The Suspiria Blu-ray comes with limited but interesting special features. There are three segments each clocking in at about 3-4 minutes each. The Making of Suspiria shows the viewer a glimpse into some of the behind-the-scenes interviews with the cast and director. The Secret Language of Dance is a piece interviewing the film’s choreographer Damien Jalet. He discusses his inspiration and choices for the feature. In particular, the joy he felt working with the dancers and actors. The Transformations of Suspiria centers on Mark Coulier, the prosthetic artist, and his designs for making Olga’s scene look gruesomely real.
As referenced above, a remake can simply be a new production of an iconic, beloved play. Or, it’s like hearing a different artist release a version of your favorite song. At best, you come to enjoy this new release while also being reminded of all you love of the original. Compare the two iconic versions of Dolly Parton’s song “I Will Always Love You.” There is the original 1974 recording and the edition made famous in 1992 by Whitney Houston. Both are beloved; yet, the artistic simplicity of Parton’s is very different from the powerhouse performance of Houston. If done well there is a certain joy to hear a new version. On many levels, Suspiria (2018) is successful by its own merit. Guadagnino remains true to the essence of the original while at the same time puts a completely different spin on the material.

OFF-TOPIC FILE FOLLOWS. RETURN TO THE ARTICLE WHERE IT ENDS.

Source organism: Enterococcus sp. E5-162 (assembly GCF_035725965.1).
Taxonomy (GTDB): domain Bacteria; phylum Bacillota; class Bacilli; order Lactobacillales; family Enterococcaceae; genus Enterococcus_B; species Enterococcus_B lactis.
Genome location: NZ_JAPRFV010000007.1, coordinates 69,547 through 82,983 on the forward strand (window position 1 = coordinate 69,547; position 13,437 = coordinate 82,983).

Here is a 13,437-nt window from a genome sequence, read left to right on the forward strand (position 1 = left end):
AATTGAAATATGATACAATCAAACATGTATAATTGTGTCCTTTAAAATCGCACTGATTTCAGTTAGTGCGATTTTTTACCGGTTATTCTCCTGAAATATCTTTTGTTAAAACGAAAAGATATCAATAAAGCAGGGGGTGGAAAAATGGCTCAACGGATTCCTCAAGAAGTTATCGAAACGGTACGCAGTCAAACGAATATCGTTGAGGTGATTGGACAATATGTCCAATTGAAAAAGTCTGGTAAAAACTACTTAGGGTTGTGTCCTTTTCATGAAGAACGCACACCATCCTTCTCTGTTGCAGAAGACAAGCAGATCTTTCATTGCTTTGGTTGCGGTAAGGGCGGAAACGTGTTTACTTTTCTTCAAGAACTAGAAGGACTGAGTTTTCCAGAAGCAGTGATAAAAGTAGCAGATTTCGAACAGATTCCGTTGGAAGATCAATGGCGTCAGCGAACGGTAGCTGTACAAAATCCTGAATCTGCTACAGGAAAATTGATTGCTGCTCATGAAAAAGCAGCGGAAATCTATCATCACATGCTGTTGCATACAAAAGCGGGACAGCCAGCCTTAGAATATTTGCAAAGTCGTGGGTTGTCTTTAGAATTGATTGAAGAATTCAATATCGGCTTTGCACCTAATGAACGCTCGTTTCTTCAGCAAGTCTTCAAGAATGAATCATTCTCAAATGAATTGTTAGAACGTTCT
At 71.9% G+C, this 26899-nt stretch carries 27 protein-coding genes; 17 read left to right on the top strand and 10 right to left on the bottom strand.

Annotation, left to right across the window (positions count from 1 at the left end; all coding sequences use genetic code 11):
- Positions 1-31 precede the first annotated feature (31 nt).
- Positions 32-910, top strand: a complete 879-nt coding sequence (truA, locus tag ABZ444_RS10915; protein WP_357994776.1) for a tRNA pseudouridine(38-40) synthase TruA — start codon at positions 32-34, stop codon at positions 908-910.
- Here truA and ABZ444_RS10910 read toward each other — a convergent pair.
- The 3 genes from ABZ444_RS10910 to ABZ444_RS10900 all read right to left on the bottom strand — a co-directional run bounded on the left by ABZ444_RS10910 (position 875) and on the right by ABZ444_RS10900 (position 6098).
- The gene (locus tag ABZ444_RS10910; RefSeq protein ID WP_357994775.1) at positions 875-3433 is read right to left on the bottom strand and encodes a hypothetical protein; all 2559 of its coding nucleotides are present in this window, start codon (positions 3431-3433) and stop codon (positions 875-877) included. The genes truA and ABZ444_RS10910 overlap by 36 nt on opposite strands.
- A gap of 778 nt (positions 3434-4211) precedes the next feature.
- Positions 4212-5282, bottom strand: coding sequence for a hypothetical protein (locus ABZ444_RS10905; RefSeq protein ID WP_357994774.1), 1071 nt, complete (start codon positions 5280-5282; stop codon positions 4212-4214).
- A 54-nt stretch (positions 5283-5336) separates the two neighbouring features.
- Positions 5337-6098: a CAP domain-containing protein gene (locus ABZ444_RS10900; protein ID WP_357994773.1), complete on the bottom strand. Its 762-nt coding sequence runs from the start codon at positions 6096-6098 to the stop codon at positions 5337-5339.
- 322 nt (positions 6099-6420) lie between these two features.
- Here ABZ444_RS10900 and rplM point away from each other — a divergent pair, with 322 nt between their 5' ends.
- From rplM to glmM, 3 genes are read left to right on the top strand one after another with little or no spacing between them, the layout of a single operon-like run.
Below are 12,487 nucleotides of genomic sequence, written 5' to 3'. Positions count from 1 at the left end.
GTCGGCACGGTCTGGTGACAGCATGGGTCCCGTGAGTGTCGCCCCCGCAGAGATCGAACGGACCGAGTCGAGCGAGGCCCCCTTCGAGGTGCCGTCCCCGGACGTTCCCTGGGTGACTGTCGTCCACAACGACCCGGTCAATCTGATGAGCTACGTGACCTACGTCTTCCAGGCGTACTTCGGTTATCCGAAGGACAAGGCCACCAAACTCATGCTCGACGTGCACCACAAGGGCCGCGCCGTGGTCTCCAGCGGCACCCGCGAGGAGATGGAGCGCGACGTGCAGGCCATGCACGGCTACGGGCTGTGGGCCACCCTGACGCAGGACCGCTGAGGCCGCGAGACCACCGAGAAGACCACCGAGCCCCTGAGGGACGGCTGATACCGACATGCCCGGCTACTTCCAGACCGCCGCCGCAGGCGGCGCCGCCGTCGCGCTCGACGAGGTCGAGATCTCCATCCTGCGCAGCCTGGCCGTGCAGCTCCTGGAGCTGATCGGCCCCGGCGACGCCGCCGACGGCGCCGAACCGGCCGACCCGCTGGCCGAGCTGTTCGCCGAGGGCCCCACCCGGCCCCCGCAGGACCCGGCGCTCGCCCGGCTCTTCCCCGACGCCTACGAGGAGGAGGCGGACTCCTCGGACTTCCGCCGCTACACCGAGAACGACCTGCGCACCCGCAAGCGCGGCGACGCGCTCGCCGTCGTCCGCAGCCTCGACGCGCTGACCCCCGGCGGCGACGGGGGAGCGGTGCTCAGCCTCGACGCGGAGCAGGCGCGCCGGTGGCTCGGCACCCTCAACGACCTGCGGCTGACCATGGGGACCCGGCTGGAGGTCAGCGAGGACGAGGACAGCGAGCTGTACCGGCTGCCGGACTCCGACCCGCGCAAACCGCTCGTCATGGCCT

To be clear, this “cover version” is not for everyone. People are going to love it or hate it. Guadagnino set out to create a similar experience to what he felt when watching Argento’s work. Both directors succeed with each film because they set out to force the viewer to feel strong emotions. Whether those emotions are good or bad is up to the viewer. Argento delivered a stylish fairytale dipped in the sprayed blood of each victim. The gore was intended to have an artificial quality becoming a horrific piece of visual art. Guadagnino left behind the dark fairytale to create a production steeped in realism. His vision encapsulated the essence of the original and let the supernatural events unfold in a way that they could happen in the “real world.” And it is revolting. Sickening. Powerful. Inspiring. And above all, horrifying.
The Suspiria Blu-ray will be released Tuesday, January 29th.
Wicked Rating: 9/10
Director: Luca Guadagnino
Writer(s): David Kajganich, Based on Suspiria by Dario Argento and Daria Nicolodi
Stars: Dakota Johnson, Tilda Swinton, Mia Goth, Chloe Grace Moretz
Release: October 26, 2018 (United States, limited), November 2, 2018 (United States, wide-release)
Studio/Production Co: Amazon Studios, K Period Media, Mythology Entertainment, First Sun, Memo Films, Vega Baby
Language: English, German, French
Length: 152 minutes
Genre: Supernatural Horror